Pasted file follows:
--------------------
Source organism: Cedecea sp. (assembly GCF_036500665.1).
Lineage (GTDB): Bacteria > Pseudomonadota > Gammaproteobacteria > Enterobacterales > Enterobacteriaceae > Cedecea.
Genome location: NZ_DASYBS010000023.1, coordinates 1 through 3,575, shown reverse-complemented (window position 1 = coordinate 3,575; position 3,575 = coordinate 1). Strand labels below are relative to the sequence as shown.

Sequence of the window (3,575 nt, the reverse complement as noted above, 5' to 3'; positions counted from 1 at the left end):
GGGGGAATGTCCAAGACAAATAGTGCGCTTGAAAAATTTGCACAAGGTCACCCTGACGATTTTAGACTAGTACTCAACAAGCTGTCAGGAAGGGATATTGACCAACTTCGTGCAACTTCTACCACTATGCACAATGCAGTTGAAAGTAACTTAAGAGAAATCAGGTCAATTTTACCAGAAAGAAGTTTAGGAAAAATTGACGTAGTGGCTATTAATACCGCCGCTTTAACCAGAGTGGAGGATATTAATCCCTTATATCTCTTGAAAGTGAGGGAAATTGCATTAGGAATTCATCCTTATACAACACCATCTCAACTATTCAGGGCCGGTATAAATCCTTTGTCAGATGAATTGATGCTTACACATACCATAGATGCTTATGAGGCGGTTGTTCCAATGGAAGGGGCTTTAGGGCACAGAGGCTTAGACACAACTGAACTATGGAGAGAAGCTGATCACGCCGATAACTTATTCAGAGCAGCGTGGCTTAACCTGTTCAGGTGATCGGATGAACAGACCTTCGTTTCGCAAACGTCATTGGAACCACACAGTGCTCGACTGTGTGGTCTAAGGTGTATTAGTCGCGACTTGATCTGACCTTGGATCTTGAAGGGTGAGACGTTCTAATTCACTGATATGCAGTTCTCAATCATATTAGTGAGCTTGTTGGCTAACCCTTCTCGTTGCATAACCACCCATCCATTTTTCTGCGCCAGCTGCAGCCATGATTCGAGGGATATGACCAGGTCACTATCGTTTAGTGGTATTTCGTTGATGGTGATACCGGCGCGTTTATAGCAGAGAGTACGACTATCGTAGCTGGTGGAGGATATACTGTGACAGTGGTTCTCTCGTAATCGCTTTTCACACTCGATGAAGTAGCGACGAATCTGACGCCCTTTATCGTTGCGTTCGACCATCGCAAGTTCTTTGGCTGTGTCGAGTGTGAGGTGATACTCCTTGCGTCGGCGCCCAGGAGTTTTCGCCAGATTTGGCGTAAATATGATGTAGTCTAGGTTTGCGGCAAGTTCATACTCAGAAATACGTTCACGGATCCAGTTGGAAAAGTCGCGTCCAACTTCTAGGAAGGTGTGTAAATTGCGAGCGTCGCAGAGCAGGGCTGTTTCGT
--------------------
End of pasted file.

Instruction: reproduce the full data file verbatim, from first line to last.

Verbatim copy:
Source organism: Cedecea sp. (assembly GCF_036500665.1).
Lineage (GTDB): Bacteria > Pseudomonadota > Gammaproteobacteria > Enterobacterales > Enterobacteriaceae > Cedecea.
Genome location: NZ_DASYBS010000023.1, coordinates 1 through 3,575, shown reverse-complemented (window position 1 = coordinate 3,575; position 3,575 = coordinate 1). Strand labels below are relative to the sequence as shown.

Sequence of the window (3,575 nt, the reverse complement as noted above, 5' to 3'; positions counted from 1 at the left end):
GGGGGAATGTCCAAGACAAATAGTGCGCTTGAAAAATTTGCACAAGGTCACCCTGACGATTTTAGACTAGTACTCAACAAGCTGTCAGGAAGGGATATTGACCAACTTCGTGCAACTTCTACCACTATGCACAATGCAGTTGAAAGTAACTTAAGAGAAATCAGGTCAATTTTACCAGAAAGAAGTTTAGGAAAAATTGACGTAGTGGCTATTAATACCGCCGCTTTAACCAGAGTGGAGGATATTAATCCCTTATATCTCTTGAAAGTGAGGGAAATTGCATTAGGAATTCATCCTTATACAACACCATCTCAACTATTCAGGGCCGGTATAAATCCTTTGTCAGATGAATTGATGCTTACACATACCATAGATGCTTATGAGGCGGTTGTTCCAATGGAAGGGGCTTTAGGGCACAGAGGCTTAGACACAACTGAACTATGGAGAGAAGCTGATCACGCCGATAACTTATTCAGAGCAGCGTGGCTTAACCTGTTCAGGTGATCGGATGAACAGACCTTCGTTTCGCAAACGTCATTGGAACCACACAGTGCTCGACTGTGTGGTCTAAGGTGTATTAGTCGCGACTTGATCTGACCTTGGATCTTGAAGGGTGAGACGTTCTAATTCACTGATATGCAGTTCTCAATCATATTAGTGAGCTTGTTGGCTAACCCTTCTCGTTGCATAACCACCCATCCATTTTTCTGCGCCAGCTGCAGCCATGATTCGAGGGATATGACCAGGTCACTATCGTTTAGTGGTATTTCGTTGATGGTGATACCGGCGCGTTTATAGCAGAGAGTACGACTATCGTAGCTGGTGGAGGATATACTGTGACAGTGGTTCTCTCGTAATCGCTTTTCACACTCGATGAAGTAGCGACGAATCTGACGCCCTTTATCGTTGCGTTCGACCATCGCAAGTTCTTTGGCTGTGTCGAGTGTGAGGTGATACTCCTTGCGTCGGCGCCCAGGAGTTTTCGCCAGATTTGGCGTAAATATGATGTAGTCTAGGTTTGCGGCAAGTTCATACTCAGAAATACGTTCACGGATCCAGTTGGAAAAGTCGCGTCCAACTTCTAGGAAGGTGTGTAAATTGCGAGCGTCGCAGAGCAGGGCTGTTTCGT